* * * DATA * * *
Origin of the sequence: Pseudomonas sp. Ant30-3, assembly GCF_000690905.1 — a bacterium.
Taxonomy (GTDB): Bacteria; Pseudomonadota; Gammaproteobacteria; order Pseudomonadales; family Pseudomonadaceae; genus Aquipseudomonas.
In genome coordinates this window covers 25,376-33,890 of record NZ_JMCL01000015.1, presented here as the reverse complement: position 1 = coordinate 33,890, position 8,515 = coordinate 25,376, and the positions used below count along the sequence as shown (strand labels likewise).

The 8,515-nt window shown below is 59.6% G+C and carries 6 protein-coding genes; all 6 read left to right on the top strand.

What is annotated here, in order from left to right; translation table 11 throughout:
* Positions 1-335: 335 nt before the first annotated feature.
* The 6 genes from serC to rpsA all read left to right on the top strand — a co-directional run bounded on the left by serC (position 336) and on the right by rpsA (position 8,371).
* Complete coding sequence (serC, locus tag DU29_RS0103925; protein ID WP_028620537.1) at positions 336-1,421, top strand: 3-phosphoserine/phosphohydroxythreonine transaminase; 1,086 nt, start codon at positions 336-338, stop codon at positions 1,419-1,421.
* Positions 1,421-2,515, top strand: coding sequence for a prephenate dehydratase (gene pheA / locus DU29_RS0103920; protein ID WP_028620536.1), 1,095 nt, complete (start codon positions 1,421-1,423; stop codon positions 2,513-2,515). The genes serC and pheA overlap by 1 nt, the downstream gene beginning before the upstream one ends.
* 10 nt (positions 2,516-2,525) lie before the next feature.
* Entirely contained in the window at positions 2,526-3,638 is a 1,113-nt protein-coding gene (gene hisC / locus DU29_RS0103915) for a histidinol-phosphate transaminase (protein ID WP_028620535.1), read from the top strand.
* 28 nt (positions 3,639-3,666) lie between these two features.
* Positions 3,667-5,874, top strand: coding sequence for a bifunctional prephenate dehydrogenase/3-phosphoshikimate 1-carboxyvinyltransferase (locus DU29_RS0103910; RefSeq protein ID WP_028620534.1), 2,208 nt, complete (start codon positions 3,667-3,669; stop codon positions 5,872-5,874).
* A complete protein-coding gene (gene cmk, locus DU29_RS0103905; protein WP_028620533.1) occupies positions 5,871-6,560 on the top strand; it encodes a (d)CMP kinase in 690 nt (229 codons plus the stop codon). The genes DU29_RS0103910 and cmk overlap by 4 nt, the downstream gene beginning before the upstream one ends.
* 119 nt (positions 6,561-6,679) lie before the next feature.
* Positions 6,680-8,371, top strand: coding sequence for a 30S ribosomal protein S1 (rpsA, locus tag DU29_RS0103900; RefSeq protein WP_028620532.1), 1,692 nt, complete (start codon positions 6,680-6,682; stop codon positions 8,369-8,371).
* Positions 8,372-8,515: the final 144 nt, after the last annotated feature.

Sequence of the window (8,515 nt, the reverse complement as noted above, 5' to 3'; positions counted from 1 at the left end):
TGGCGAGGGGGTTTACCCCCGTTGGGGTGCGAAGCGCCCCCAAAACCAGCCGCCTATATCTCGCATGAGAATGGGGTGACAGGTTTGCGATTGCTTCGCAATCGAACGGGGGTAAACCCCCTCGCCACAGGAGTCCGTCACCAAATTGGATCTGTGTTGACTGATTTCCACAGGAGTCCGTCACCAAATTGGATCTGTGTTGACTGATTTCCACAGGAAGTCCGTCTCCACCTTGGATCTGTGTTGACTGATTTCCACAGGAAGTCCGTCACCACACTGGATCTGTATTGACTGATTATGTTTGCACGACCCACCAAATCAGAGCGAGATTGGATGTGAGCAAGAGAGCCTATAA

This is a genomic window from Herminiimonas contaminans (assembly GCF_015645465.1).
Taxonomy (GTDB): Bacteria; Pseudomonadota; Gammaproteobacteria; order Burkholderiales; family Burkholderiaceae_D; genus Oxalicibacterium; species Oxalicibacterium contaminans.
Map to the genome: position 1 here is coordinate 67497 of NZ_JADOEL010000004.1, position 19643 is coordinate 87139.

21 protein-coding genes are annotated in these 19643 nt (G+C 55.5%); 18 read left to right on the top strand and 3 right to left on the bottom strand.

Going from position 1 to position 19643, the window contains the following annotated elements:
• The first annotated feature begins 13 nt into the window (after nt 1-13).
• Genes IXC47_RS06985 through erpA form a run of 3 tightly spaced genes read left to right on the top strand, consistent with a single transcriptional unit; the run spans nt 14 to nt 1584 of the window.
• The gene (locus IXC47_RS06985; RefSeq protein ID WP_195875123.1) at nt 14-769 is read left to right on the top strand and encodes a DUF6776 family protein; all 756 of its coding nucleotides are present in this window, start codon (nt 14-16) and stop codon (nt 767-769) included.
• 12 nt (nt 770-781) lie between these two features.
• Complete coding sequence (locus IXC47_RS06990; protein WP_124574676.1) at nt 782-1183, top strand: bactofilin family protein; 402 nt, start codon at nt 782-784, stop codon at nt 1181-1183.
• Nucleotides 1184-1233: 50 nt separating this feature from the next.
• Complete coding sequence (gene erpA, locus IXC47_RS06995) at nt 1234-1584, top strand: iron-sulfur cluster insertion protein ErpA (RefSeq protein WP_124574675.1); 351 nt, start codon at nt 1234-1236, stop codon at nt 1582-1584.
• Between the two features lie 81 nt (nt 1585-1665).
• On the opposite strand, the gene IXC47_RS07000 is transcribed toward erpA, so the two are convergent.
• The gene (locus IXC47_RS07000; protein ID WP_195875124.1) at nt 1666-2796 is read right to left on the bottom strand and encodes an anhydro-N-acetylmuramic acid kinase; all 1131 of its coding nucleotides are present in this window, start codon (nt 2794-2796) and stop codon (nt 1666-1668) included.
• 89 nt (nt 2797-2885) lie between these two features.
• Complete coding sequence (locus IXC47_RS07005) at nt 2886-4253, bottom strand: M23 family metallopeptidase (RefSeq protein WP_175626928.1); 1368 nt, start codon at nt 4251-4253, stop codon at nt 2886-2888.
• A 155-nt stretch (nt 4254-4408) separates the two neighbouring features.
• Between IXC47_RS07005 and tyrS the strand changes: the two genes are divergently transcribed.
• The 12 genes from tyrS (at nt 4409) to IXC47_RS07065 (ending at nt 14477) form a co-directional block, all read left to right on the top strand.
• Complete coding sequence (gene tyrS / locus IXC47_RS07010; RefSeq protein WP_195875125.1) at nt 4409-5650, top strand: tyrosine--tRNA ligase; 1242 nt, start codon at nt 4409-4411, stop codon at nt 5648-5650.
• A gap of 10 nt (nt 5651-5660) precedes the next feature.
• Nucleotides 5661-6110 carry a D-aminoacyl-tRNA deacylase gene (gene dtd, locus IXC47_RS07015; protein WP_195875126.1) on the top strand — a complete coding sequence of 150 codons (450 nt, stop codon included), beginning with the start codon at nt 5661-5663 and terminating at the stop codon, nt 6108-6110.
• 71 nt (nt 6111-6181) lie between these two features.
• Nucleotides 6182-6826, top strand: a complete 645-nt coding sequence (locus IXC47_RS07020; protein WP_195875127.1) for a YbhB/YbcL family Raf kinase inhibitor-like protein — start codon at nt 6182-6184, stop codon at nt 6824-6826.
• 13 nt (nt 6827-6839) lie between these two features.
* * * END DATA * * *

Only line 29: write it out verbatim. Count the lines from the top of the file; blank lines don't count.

• Complete coding sequence (locus IXC47_RS06990; protein WP_124574676.1) at nt 782-1183, top strand: bactofilin family protein; 402 nt, start codon at nt 782-784, stop codon at nt 1181-1183.